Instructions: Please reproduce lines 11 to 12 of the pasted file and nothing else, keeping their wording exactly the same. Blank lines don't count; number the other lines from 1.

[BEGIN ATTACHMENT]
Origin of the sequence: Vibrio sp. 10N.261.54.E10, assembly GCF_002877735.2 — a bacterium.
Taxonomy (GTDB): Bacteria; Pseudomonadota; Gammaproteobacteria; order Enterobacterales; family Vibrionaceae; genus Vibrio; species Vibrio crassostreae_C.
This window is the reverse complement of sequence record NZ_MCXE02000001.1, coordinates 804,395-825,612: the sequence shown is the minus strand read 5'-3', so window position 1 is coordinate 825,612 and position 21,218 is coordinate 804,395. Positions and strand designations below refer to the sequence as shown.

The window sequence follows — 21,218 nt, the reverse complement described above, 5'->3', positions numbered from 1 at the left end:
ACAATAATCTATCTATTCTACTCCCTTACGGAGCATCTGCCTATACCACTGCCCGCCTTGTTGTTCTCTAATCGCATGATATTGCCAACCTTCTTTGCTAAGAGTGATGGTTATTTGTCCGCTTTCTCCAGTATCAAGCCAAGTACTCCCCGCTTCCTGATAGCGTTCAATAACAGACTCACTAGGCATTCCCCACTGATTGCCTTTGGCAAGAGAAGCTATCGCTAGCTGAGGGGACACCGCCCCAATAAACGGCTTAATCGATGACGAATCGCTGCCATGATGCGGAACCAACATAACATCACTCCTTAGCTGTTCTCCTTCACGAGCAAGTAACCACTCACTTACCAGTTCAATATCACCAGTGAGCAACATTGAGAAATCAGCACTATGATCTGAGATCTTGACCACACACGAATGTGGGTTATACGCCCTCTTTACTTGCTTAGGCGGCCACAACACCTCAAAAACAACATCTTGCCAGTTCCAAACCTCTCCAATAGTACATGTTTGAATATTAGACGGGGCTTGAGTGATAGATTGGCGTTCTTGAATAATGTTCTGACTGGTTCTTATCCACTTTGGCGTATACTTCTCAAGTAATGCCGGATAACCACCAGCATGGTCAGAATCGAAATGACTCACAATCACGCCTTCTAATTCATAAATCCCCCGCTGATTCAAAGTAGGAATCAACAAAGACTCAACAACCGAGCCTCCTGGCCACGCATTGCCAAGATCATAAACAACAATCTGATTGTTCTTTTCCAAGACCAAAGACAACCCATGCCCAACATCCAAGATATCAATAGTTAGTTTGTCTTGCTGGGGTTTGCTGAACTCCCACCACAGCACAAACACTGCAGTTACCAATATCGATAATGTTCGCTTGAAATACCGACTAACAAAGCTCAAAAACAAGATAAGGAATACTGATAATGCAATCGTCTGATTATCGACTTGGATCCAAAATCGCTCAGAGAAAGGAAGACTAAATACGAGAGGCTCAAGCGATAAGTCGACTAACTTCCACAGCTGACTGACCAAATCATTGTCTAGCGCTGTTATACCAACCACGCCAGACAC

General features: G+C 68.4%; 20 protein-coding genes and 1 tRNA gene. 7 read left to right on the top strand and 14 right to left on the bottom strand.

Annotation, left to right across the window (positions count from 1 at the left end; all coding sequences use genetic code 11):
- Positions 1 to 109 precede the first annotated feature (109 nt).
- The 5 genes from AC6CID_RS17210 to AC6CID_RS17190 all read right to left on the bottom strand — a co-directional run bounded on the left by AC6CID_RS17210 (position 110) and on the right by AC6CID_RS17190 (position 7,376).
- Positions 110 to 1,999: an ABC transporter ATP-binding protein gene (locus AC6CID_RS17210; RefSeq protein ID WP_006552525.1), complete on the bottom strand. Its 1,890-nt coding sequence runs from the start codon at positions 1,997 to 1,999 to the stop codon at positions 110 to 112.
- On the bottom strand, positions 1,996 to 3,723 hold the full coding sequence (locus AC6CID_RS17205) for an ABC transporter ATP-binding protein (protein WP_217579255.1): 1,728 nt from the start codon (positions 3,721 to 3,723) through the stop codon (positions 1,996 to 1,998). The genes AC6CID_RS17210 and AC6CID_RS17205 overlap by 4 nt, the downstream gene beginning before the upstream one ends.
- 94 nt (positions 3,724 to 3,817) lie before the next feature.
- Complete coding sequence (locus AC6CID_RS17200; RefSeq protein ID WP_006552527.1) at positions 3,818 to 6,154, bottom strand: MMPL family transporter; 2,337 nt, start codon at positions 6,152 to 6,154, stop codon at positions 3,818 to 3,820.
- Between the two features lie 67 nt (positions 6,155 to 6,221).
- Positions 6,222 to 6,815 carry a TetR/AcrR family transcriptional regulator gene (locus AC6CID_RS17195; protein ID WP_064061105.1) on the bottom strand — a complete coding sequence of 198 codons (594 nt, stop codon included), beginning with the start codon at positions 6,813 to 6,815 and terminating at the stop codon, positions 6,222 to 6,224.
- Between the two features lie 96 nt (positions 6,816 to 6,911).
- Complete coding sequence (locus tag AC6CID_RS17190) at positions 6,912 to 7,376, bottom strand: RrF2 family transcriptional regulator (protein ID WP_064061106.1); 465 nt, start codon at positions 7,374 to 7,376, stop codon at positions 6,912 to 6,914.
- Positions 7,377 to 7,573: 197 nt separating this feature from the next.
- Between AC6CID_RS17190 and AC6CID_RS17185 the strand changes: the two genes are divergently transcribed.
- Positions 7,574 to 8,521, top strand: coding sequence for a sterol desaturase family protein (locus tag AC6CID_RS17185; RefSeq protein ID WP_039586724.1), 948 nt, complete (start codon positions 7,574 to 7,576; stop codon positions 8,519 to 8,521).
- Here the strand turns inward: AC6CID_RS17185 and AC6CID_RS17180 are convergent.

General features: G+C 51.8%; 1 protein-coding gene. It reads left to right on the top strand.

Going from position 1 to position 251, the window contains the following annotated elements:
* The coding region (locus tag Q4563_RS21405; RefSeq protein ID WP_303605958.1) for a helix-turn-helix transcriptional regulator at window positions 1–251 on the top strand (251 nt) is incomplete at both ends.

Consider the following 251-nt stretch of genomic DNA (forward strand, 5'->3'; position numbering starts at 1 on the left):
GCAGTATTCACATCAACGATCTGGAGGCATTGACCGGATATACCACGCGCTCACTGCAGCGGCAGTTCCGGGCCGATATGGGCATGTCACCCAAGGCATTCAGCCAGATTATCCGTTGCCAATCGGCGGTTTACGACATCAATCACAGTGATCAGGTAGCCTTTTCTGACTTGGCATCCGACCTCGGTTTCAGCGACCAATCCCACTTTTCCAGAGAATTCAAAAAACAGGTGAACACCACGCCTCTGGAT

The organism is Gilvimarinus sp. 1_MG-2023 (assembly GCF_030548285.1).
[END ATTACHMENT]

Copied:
- On the bottom strand, positions 1,996 to 3,723 hold the full coding sequence (locus AC6CID_RS17205) for an ABC transporter ATP-binding protein (protein WP_217579255.1): 1,728 nt from the start codon (positions 3,721 to 3,723) through the stop codon (positions 1,996 to 1,998). The genes AC6CID_RS17210 and AC6CID_RS17205 overlap by 4 nt, the downstream gene beginning before the upstream one ends.
- 94 nt (positions 3,724 to 3,817) lie before the next feature.